You Go, Girl!

(Pictured above: Coach Doug Lawrie with Vanessa Borovilos)

As it says in the blurb at the bottom of this column, I co-host a weekly television show on the local Rogers community channel here in Toronto. We have some really amazing and many well-known guests on our show, and I love doing it each week. But if I gave an award to the Most Entertaining Guest we’ve had, over two seasons, and over 200 interviews, it’d have to go to Vanessa Borovilos.

If you didn’t watch the show, or read the local sports pages (such as they are today), you wouldn’t know Vanessa… but she’s a lovely 8-year-old young lady pictured here with her coach, Doug Lawrie, who brought fame and recognition to herself and to junior golf in Ontario by qualifying for the first-ever National Drive, Chip and Putt Competition at Augusta National Golf Club last April. Against huge odds, and a lengthy qualifying process, Vanessa finished 4th overall in her age group at Augusta last Spring, and won the driving competition. I just had to have her on our show.

Just to be safe, I also invited Doug Lawrie, to accompany her. In rare cases when we have two guests, my charming co-host Helen Burstyn, or I, back out of the interview. So in the case of Vanessa and Doug, it was just me asking the questions.

Over the years, I’ve had some tough interviews, but these have usually been because the interviewee was too talkative, too controversial, too rude, or just in a bad mood or tired. Vanessa was none of these. She was just, shall we say, quiet.

Deeks: So Vanessa, tell me what it was like to be at The Masters?

Vanessa: Neat.

Deeks: And what was the Drive, Chip and Putt competition like… were you nervous… were the other kids pretty competitive?

Vanessa: No.

Deeks: Tell me about the experience of being at Augusta, one of the most beautiful courses in the world?

Vanessa: Neat.

You get the idea. Thank God Doug Lawrie was there, because he’s very chatty and brimming with enthusiasm for teaching golf to young people. (His Focus Golf Group, based in Burlington, is justifiably recognized for its work with young golfers. See more here: Doug filled in a lot of blanks left hanging in the air by Vanessa, described the competition and how Vanessa did in each category.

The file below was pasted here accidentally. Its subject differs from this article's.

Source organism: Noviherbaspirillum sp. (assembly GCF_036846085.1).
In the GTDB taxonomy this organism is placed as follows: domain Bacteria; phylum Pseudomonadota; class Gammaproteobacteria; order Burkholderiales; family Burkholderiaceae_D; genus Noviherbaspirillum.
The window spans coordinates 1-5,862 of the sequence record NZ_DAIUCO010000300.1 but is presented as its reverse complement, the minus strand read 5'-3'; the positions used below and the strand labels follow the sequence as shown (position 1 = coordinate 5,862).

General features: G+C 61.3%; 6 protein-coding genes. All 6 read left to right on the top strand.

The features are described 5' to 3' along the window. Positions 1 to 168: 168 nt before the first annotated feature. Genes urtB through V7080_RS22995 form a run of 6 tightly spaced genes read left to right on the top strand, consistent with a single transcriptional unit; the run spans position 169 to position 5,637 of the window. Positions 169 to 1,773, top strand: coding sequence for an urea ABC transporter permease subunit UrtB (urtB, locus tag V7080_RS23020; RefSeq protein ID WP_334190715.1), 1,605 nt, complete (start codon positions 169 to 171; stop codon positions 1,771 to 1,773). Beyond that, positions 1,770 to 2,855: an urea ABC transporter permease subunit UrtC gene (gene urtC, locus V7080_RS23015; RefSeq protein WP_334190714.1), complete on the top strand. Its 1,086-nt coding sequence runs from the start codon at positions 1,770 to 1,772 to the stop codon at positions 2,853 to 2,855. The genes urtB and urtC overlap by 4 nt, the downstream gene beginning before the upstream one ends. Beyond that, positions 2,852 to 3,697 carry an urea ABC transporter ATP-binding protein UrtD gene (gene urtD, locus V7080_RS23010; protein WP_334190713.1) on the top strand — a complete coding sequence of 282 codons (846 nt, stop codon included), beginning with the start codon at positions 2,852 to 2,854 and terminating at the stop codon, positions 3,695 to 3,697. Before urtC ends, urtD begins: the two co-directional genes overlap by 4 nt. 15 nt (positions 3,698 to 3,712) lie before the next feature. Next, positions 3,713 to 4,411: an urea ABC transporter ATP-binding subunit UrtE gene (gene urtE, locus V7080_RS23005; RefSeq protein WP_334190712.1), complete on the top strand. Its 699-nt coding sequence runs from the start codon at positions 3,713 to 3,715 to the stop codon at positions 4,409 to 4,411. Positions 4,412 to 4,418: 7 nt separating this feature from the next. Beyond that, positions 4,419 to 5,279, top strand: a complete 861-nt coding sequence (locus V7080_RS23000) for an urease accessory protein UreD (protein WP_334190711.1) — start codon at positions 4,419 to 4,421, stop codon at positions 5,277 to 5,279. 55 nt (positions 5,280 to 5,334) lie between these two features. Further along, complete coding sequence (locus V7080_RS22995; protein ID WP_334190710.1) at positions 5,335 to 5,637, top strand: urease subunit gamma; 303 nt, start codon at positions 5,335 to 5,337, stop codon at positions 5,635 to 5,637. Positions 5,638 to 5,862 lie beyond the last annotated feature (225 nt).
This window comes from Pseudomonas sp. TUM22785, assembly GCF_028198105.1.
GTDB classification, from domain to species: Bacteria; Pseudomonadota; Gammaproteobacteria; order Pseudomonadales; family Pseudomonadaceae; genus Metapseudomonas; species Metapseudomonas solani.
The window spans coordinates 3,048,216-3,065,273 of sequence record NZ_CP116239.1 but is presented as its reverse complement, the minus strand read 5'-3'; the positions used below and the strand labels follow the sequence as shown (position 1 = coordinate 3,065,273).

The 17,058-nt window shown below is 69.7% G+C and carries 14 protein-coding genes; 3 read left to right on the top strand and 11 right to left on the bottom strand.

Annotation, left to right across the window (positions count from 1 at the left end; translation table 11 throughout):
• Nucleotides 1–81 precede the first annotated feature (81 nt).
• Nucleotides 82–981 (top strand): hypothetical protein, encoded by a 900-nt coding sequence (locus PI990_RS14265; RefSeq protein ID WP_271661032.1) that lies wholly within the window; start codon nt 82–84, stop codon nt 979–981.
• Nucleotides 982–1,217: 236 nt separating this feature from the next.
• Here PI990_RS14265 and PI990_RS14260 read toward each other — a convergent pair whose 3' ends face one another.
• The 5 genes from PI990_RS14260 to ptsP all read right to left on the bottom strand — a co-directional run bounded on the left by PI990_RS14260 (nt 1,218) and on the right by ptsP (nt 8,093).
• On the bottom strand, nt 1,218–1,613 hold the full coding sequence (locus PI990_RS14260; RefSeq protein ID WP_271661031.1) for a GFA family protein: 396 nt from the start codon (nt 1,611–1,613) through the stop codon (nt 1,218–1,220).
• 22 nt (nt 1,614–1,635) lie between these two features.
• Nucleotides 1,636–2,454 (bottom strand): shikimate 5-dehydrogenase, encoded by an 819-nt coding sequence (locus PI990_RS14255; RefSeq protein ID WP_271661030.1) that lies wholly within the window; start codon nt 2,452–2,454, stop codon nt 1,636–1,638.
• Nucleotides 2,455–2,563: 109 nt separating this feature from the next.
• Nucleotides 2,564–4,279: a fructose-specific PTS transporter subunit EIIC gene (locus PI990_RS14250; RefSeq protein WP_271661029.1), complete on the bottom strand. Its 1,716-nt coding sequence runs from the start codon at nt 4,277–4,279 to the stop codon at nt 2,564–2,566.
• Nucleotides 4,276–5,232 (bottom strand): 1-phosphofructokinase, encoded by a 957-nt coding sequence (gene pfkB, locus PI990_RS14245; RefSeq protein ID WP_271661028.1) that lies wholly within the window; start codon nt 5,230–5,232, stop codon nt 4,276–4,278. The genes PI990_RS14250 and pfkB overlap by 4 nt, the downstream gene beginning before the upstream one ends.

While Doug was chatting, though, Vanessa – hardly intimidated to be in a TV studio, or overwhelmed by the lights and cameras – yawned, spun in her seat, put her arm up over her head, and looked all around the studio. It was all I could do to keep myself from bursting into hysterical laughter, and I could see Doug trying hard to keep track of what he was saying to me. Please understand, I’m not being critical of Vanessa at all, I found it delightful and refreshing that such a youngster wasn’t the least bit phased or impressed by all the attention. Interviewing her was a challenge that I relished, and I’d gladly have her on the program again.

And, in fact, that may happen… Doug sent me an email last week to tell me that the little Tiger had just gotten through the third stage of qualifying for the 2016 DC&P Competition, indeed winning that stage. It was held at one of the toughest courses in the US, Oakmont CC in Pittsburgh. Here’s the text of an email from Vanessa’s Dad, Dino, to Doug:

“She started 7th out of 10 competitors.
The drives were into a brisk wind from the left, little up hill into some rough. She pushed the first one a little right, within the fairway. The next two went down the middle. She tied for first with 21 points.
The chip shot was fairly difficult out of rough to a slight uphill, right to left tilt that levelled off before the hole. She leaves her first two chips just outside 4 feet short of the hole. Adjusts and gets the next one to 3 feet. Finishes 2nd with 35 points.
Sinks the 6′ downhill putt.
Lips the 15 footer to about 15″.
Steps up and makes a perfect 30′ putt that dies into the hole to clinch first place with 65 points. The crowd cheered.
She showed a lot of emotion and a hard fist pump.
Tracey was almost crying. (mom)
Vanessa waited anxiously and survived three more competitors.”

I was almost crying when I read this. With this victory, Vanessa has now qualified to get back to Augusta. Doug says she’s worked her butt off this summer to gain driving distance and accuracy, and is determined to succeed.

Something tells me that this little dynamo is going to need media training in her future.

Go Vanessa!

Jim Deeks
Jim Deeks has been writing for Fairways for over a dozen years. He is a former Executive Director of the Canadian Open and Canadians Skins Game, and currently the Executive Producer of CANADA FILES on PBS.

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